(A practical approach)
Stand with your legs apart. Bend forward all the way. Look back between your legs. Thank you.
Now look around you and take stock of what you see. The world has been stood on its head. The gentlemen's feet beat about in the air while the ladies, she how they grab for their skirts? The cars, too: their four tires are spinning in the air, looking for all the world like a dog trying to scratch its stomach. Then there's the chrysanthemum, its thin jack-in-the-box stem reaching for the sky as it balances precariously on its head -- and the express train speeding along on top of its trail of smoke.
To the left, the parish church stands balanced on the tips of the lightning rods sticking out of its twin steeples. And over there is a sign on the window of a pub:
Inside, a customer, his head to the floor, staggers laboriously from the counter, holding a mug of beer in his hand. Do notice the order, though: the foam is at the bottom, the beer is on the top, and the bottom of the mug is on top of the beer. Yet not a drop is spilled.
Is it winter? You bet your life! Just look at the snowflakes, how they are fluttering up, and the skaters as they zigzag in pairs, dangling from the icy mirror of the sky. Not an easy sport, skating!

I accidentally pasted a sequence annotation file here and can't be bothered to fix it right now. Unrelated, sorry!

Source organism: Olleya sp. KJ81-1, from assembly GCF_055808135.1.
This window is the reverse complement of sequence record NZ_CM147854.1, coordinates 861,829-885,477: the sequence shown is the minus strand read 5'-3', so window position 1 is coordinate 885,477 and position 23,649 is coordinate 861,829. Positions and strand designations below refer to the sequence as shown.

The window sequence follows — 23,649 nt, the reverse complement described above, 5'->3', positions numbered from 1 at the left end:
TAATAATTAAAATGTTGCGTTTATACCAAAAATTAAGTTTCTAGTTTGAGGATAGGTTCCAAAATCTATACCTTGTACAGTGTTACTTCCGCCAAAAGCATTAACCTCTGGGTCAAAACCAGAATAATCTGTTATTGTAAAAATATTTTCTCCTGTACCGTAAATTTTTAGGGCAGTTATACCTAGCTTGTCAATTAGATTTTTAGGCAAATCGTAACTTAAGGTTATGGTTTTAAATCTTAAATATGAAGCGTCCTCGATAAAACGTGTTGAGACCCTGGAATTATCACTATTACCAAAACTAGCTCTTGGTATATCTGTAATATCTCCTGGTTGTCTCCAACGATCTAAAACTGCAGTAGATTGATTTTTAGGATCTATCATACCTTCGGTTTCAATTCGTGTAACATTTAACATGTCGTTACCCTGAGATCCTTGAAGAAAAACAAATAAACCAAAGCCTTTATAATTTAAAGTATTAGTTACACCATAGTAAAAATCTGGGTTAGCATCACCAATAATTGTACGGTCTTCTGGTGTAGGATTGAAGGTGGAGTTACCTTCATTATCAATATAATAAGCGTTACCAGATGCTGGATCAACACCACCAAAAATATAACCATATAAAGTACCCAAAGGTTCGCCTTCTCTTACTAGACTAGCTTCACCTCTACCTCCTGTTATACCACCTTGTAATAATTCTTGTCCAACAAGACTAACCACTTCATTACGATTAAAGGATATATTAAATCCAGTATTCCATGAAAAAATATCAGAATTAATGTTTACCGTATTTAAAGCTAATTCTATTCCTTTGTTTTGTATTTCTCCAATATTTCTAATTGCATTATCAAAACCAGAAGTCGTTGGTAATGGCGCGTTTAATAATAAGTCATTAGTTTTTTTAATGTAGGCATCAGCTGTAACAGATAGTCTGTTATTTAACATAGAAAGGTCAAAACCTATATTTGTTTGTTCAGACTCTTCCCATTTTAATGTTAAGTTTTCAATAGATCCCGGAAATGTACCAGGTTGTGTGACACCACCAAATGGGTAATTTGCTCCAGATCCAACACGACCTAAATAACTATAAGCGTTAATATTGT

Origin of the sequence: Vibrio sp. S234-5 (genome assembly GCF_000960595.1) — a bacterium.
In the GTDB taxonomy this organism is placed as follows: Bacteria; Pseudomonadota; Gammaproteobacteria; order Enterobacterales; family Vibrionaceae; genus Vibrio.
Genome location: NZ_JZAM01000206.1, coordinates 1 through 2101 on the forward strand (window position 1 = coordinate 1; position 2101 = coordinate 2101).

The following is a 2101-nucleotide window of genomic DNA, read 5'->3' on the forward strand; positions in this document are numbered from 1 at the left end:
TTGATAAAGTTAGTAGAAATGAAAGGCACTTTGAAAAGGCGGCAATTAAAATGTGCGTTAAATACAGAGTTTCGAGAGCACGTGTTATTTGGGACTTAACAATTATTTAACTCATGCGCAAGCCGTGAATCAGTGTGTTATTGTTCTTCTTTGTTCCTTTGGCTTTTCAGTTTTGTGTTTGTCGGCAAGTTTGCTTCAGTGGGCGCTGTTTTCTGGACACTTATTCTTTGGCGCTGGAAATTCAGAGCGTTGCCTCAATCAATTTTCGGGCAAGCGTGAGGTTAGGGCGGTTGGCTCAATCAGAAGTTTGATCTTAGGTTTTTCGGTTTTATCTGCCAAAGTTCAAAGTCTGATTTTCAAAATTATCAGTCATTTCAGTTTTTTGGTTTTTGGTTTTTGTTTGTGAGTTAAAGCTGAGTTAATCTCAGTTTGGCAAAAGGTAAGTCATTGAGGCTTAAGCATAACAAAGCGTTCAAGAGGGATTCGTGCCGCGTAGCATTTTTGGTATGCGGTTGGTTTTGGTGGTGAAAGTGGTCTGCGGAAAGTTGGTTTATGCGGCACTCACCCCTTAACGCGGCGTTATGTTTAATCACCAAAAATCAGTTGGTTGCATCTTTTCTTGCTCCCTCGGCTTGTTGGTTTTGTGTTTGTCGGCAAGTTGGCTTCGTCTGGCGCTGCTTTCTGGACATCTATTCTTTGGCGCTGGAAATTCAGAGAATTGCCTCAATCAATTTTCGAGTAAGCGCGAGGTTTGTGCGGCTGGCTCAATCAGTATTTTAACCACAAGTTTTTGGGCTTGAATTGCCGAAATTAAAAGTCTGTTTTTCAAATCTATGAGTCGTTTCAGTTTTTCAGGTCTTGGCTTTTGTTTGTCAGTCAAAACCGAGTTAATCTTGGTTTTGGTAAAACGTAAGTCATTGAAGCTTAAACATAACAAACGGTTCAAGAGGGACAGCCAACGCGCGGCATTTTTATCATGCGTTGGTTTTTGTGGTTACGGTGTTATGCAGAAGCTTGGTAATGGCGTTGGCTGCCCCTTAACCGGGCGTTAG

However, let us look for a merrier spectacle. Ah, there! A funeral! Amidst the snowflakes falling up, through the veil of tears trickling the other way around, we can see the gravediggers haul the coffin up with two hefty ropes. The colleagues, friends and relations of the deceased, both near and far, his widow and three orphans all grab some clods of earth and begin pelting the coffin. Let us recall the heartrending sound as the clods of earth are flung into a grave, knock against the coffin and break into tiny little pieces. The grieving widow sobs. The poor fatherless orphans wail.
How different it feels to throw things up! How much more dexterity it takes to hit the coffin! To start with, you need high quality clods, otherwise they disintegrate halfway up. So there is much grabbing, shoving and running helter-skelter to retrieve the most compact pieces. But a good clod of earth is not enough. Badly aimed, it falls back down and if it should hit somebody, especially a rich, distinguished relative, there is no escaping the titter of delight that follows. However, if all goes well and the clod of earth is firm and compact, the aim is accurate and on the mark, the man who flung it is applauded, and everyone goes home feeling happy. For days to come people talk about the perfect aim, the charming deceased, and the amusing ceremony, how splendid it turned out, and they do so with no trace of hypocrisy, feigned lamentation or pretense at sympathy.
And now, you may straighten up. As you see, the world is on its feet again, and you are at liberty to mourn your dearly departed with all the tears and dignity you can muster.